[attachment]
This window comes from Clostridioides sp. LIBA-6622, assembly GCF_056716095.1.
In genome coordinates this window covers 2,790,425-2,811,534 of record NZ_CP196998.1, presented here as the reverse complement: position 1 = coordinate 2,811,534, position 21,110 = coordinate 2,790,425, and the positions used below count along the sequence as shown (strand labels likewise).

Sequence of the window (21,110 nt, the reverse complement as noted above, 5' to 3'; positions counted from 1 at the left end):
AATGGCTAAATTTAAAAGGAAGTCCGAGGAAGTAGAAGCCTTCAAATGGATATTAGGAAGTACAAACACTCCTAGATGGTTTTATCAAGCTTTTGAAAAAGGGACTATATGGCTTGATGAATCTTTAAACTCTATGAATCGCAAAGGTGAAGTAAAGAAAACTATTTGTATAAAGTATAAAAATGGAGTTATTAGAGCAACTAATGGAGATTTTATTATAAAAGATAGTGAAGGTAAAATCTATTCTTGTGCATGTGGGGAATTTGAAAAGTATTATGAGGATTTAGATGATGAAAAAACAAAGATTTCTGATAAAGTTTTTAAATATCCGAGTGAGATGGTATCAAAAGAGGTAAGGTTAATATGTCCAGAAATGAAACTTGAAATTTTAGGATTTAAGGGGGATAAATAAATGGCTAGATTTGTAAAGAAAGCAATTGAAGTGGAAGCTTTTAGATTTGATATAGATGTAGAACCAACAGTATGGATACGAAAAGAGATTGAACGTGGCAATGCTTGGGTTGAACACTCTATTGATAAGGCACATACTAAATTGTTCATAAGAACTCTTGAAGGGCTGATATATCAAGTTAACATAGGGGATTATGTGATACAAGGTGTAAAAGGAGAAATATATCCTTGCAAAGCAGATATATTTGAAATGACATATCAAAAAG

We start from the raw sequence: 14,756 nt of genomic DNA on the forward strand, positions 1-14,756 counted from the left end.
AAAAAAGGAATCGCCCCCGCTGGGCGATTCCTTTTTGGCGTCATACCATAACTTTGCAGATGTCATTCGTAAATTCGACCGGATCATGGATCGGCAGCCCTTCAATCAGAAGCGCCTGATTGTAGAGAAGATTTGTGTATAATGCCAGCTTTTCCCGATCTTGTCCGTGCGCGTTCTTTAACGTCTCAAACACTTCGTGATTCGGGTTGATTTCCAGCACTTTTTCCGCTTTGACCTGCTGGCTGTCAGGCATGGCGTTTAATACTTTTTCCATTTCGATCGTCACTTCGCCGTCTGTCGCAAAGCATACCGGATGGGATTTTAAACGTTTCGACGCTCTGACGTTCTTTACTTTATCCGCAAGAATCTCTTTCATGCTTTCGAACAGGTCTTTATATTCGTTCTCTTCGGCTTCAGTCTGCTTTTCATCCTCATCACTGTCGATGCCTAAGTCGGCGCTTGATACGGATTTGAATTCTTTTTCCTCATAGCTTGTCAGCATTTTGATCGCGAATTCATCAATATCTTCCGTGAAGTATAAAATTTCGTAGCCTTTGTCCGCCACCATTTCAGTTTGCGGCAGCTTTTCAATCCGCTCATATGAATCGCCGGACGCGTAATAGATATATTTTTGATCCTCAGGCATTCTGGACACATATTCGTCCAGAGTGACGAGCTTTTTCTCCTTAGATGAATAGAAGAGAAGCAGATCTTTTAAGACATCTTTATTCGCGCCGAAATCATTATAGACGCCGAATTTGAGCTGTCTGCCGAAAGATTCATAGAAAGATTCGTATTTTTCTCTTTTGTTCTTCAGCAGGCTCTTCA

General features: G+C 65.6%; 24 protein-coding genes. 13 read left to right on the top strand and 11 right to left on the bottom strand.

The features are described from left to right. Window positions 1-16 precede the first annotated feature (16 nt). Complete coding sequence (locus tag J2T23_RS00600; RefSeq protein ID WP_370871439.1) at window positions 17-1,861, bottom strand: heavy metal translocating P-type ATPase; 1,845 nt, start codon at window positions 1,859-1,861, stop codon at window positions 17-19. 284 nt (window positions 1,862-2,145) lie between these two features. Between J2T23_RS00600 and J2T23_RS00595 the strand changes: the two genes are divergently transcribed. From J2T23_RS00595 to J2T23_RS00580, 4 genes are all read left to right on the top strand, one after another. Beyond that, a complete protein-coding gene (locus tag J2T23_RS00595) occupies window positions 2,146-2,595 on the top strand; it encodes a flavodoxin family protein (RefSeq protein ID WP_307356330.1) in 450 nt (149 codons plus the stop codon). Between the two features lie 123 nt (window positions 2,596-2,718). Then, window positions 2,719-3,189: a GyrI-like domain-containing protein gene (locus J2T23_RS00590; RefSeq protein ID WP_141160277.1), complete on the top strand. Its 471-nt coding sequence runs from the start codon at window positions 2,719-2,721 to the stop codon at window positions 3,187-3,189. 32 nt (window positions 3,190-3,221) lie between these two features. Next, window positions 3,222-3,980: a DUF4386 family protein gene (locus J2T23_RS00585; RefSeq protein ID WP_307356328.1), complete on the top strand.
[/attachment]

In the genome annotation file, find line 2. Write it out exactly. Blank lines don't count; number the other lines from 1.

In genome coordinates this window covers 2,790,425-2,811,534 of record NZ_CP196998.1, presented here as the reverse complement: position 1 = coordinate 2,811,534, position 21,110 = coordinate 2,790,425, and the positions used below count along the sequence as shown (strand labels likewise).